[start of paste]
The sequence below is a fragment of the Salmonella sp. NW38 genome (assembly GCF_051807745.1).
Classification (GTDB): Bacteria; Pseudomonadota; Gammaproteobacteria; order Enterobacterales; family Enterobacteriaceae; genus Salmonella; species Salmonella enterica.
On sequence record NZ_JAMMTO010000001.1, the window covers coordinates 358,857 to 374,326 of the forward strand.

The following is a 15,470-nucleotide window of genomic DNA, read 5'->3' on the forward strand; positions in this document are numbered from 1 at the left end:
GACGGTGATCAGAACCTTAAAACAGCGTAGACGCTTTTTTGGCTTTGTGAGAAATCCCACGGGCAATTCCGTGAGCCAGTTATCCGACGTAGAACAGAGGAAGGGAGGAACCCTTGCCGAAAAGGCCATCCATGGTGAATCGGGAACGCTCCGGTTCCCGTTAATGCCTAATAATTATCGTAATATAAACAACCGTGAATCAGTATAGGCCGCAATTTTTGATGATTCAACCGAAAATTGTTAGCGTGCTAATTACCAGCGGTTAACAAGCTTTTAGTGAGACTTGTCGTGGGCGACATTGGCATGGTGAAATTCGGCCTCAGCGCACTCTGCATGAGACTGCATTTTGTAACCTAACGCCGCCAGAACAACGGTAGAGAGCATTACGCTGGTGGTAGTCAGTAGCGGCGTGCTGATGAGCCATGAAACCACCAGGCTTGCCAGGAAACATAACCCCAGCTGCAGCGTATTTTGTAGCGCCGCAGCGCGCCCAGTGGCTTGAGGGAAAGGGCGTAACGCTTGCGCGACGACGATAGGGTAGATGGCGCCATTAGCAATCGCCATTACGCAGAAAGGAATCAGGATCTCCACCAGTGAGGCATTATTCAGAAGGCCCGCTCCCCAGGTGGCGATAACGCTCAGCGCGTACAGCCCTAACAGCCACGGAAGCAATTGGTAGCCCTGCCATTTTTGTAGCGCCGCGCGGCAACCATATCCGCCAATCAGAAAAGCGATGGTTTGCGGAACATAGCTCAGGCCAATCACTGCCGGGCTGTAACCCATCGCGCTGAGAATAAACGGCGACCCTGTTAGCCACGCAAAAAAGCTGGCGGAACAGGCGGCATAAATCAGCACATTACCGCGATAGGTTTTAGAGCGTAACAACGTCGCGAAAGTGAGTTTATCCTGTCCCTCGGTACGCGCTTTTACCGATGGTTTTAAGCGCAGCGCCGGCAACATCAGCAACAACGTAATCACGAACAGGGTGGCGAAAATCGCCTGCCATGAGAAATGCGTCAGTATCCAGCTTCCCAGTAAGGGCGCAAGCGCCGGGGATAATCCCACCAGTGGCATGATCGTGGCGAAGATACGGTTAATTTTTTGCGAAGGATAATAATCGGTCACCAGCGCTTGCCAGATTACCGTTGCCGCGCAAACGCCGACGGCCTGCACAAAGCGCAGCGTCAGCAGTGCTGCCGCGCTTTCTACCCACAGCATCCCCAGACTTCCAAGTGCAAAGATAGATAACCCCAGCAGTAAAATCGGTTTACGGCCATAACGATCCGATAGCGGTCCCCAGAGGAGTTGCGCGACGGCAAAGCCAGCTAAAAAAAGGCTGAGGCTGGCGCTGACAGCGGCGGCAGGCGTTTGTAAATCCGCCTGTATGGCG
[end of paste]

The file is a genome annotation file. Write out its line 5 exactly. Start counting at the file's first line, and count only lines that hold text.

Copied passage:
GACGGTGATCAGAACCTTAAAACAGCGTAGACGCTTTTTTGGCTTTGTGAGAAATCCCACGGGCAATTCCGTGAGCCAGTTATCCGACGTAGAACAGAGGAAGGGAGGAACCCTTGCCGAAAAGGCCATCCATGGTGAATCGGGAACGCTCCGGTTCCCGTTAATGCCTAATAATTATCGTAATATAAACAACCGTGAATCAGTATAGGCCGCAATTTTTGATGATTCAACCGAAAATTGTTAGCGTGCTAATTACCAGCGGTTAACAAGCTTTTAGTGAGACTTGTCGTGGGCGACATTGGCATGGTGAAATTCGGCCTCAGCGCACTCTGCATGAGACTGCATTTTGTAACCTAACGCCGCCAGAACAACGGTAGAGAGCATTACGCTGGTGGTAGTCAGTAGCGGCGTGCTGATGAGCCATGAAACCACCAGGCTTGCCAGGAAACATAACCCCAGCTGCAGCGTATTTTGTAGCGCCGCAGCGCGCCCAGTGGCTTGAGGGAAAGGGCGTAACGCTTGCGCGACGACGATAGGGTAGATGGCGCCATTAGCAATCGCCATTACGCAGAAAGGAATCAGGATCTCCACCAGTGAGGCATTATTCAGAAGGCCCGCTCCCCAGGTGGCGATAACGCTCAGCGCGTACAGCCCTAACAGCCACGGAAGCAATTGGTAGCCCTGCCATTTTTGTAGCGCCGCGCGGCAACCATATCCGCCAATCAGAAAAGCGATGGTTTGCGGAACATAGCTCAGGCCAATCACTGCCGGGCTGTAACCCATCGCGCTGAGAATAAACGGCGACCCTGTTAGCCACGCAAAAAAGCTGGCGGAACAGGCGGCATAAATCAGCACATTACCGCGATAGGTTTTAGAGCGTAACAACGTCGCGAAAGTGAGTTTATCCTGTCCCTCGGTACGCGCTTTTACCGATGGTTTTAAGCGCAGCGCCGGCAACATCAGCAACAACGTAATCACGAACAGGGTGGCGAAAATCGCCTGCCATGAGAAATGCGTCAGTATCCAGCTTCCCAGTAAGGGCGCAAGCGCCGGGGATAATCCCACCAGTGGCATGATCGTGGCGAAGATACGGTTAATTTTTTGCGAAGGATAATAATCGGTCACCAGCGCTTGCCAGATTACCGTTGCCGCGCAAACGCCGACGGCCTGCACAAAGCGCAGCGTCAGCAGTGCTGCCGCGCTTTCTACCCACAGCATCCCCAGACTTCCAAGTGCAAAGATAGATAACCCCAGCAGTAAAATCGGTTTACGGCCATAACGATCCGATAGCGGTCCCCAGAGGAGTTGCGCGACGGCAAAGCCAGCTAAAAAAAGGCTGAGGCTGGCGCTGACAGCGGCGGCAGGCGTTTGTAAATCCGCCTGTATGGCG